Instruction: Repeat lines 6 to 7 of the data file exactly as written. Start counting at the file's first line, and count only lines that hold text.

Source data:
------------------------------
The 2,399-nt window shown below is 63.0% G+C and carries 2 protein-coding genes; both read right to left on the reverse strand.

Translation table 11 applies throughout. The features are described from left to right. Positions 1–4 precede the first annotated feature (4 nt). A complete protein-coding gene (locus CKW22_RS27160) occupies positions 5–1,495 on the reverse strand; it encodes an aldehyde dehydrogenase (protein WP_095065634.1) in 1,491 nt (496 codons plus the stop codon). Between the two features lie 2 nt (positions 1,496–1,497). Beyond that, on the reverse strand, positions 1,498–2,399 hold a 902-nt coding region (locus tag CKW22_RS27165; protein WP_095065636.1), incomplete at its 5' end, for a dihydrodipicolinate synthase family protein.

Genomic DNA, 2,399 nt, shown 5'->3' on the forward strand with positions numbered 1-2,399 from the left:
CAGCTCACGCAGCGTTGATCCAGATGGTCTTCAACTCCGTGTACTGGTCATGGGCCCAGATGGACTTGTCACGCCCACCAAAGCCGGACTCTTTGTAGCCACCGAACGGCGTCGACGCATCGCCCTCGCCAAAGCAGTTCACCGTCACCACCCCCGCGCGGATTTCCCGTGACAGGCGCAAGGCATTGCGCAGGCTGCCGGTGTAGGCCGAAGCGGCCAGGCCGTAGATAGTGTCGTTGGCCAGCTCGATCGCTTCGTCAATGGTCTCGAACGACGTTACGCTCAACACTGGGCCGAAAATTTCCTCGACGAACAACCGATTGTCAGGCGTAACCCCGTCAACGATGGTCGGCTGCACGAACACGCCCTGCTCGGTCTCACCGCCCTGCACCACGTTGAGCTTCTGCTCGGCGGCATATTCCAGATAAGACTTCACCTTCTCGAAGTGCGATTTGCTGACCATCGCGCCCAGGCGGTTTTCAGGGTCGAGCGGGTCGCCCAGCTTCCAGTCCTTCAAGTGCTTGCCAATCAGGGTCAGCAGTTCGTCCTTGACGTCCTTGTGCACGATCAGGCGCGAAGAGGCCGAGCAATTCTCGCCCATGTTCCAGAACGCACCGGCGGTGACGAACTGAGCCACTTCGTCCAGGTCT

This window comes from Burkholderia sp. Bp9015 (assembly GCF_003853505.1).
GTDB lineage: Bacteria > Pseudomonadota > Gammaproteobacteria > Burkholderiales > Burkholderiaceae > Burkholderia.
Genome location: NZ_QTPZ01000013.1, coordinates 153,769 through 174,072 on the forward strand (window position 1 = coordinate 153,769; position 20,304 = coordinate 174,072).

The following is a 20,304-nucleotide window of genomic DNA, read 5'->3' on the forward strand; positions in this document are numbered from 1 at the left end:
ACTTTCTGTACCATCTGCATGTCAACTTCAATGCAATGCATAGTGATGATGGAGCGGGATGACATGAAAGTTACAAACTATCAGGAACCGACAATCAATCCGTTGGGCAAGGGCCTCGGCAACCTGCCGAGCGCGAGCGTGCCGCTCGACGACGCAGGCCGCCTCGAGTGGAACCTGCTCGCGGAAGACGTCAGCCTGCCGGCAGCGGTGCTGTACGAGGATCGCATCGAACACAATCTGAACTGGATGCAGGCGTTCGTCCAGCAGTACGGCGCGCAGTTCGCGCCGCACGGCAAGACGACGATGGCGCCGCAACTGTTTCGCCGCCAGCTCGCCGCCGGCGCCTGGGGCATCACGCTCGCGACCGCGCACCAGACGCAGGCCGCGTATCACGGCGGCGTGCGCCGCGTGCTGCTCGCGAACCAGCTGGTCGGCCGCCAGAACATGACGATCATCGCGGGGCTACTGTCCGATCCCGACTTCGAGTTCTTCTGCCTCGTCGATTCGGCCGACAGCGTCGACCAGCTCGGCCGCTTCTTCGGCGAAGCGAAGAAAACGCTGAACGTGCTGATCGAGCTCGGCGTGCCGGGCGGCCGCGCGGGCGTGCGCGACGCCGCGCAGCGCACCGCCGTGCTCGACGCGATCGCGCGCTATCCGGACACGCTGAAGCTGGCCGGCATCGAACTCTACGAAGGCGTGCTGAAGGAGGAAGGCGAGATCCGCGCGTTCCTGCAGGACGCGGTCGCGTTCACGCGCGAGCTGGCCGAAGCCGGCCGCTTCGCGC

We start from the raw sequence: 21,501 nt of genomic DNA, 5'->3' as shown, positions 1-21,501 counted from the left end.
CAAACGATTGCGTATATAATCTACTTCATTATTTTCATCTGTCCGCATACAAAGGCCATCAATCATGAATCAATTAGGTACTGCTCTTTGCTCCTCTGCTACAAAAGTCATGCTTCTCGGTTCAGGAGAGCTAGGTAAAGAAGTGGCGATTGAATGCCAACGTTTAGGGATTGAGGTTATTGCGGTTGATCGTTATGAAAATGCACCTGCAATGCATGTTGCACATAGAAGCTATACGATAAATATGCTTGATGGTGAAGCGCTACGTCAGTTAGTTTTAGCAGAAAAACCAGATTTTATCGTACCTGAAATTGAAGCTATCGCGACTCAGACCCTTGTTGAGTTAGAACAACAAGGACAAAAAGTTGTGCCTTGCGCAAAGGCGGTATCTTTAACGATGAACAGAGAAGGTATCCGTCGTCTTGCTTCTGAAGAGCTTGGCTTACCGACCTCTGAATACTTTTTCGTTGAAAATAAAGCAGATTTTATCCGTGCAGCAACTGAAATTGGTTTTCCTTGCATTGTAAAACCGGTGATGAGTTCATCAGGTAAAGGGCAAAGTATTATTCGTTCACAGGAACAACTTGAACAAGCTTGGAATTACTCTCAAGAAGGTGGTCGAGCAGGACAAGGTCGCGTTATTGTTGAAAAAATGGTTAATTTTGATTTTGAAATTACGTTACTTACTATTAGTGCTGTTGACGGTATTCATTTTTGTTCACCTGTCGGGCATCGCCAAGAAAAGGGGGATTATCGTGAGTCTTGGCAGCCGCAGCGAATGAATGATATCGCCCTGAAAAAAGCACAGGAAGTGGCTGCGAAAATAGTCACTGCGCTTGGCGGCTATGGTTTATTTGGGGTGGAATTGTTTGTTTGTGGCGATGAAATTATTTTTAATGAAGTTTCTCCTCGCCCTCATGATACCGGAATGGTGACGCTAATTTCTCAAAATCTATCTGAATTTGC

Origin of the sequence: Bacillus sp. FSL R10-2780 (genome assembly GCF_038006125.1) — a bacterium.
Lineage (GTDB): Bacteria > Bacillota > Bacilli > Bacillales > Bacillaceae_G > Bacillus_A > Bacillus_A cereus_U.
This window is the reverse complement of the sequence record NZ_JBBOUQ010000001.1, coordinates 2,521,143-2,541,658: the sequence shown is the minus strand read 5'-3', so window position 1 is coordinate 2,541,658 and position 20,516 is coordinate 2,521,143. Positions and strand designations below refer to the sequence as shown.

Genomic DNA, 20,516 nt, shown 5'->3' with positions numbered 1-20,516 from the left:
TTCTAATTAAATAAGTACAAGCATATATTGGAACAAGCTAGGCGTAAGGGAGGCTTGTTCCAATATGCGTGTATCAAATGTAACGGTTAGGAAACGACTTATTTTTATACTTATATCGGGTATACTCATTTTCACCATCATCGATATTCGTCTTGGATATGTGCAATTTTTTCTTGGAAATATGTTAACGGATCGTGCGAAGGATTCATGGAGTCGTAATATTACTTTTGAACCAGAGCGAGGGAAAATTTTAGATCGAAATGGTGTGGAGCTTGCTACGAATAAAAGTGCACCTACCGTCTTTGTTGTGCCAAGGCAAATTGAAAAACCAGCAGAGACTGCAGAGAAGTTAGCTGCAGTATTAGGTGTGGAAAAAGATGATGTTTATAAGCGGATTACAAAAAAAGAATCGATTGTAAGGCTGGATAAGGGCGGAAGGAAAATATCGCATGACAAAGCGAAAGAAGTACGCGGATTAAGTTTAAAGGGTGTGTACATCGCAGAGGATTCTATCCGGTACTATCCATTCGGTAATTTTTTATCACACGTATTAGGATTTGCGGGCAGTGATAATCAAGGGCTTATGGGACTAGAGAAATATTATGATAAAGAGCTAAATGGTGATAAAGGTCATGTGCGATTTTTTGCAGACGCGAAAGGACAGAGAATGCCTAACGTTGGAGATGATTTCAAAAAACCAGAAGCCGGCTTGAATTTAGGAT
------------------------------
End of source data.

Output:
GTDB lineage: Bacteria > Pseudomonadota > Gammaproteobacteria > Burkholderiales > Burkholderiaceae > Burkholderia.
Genome location: NZ_QTPZ01000013.1, coordinates 153,769 through 174,072 on the forward strand (window position 1 = coordinate 153,769; position 20,304 = coordinate 174,072).